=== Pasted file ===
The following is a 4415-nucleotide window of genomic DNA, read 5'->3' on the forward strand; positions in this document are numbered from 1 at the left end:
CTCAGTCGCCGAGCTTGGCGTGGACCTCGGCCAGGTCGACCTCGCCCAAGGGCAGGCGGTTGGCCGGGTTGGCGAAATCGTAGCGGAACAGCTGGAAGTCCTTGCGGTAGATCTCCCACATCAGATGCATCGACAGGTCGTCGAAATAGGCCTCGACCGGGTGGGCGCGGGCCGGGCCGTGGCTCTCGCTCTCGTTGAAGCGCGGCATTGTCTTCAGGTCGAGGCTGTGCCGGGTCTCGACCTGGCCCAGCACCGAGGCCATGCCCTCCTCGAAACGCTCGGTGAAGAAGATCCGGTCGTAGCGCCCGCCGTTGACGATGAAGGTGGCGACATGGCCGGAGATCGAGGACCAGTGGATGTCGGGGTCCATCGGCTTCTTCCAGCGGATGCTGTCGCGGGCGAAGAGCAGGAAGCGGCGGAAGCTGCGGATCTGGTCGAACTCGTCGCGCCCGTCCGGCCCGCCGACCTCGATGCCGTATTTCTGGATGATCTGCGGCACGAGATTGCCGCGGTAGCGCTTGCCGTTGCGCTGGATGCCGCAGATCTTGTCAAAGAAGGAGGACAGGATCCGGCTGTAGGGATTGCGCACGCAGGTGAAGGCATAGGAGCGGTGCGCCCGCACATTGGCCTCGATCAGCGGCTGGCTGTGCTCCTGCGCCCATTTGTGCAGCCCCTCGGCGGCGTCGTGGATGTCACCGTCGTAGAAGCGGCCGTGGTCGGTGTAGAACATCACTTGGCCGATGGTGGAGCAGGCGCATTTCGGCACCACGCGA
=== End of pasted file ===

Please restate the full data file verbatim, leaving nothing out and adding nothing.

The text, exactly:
The following is a 4415-nucleotide window of genomic DNA, read 5'->3' on the forward strand; positions in this document are numbered from 1 at the left end:
CTCAGTCGCCGAGCTTGGCGTGGACCTCGGCCAGGTCGACCTCGCCCAAGGGCAGGCGGTTGGCCGGGTTGGCGAAATCGTAGCGGAACAGCTGGAAGTCCTTGCGGTAGATCTCCCACATCAGATGCATCGACAGGTCGTCGAAATAGGCCTCGACCGGGTGGGCGCGGGCCGGGCCGTGGCTCTCGCTCTCGTTGAAGCGCGGCATTGTCTTCAGGTCGAGGCTGTGCCGGGTCTCGACCTGGCCCAGCACCGAGGCCATGCCCTCCTCGAAACGCTCGGTGAAGAAGATCCGGTCGTAGCGCCCGCCGTTGACGATGAAGGTGGCGACATGGCCGGAGATCGAGGACCAGTGGATGTCGGGGTCCATCGGCTTCTTCCAGCGGATGCTGTCGCGGGCGAAGAGCAGGAAGCGGCGGAAGCTGCGGATCTGGTCGAACTCGTCGCGCCCGTCCGGCCCGCCGACCTCGATGCCGTATTTCTGGATGATCTGCGGCACGAGATTGCCGCGGTAGCGCTTGCCGTTGCGCTGGATGCCGCAGATCTTGTCAAAGAAGGAGGACAGGATCCGGCTGTAGGGATTGCGCACGCAGGTGAAGGCATAGGAGCGGTGCGCCCGCACATTGGCCTCGATCAGCGGCTGGCTGTGCTCCTGCGCCCATTTGTGCAGCCCCTCGGCGGCGTCGTGGATGTCACCGTCGTAGAAGCGGCCGTGGTCGGTGTAGAACATCACTTGGCCGATGGTGGAGCAGGCGCATTTCGGCACCACGCGA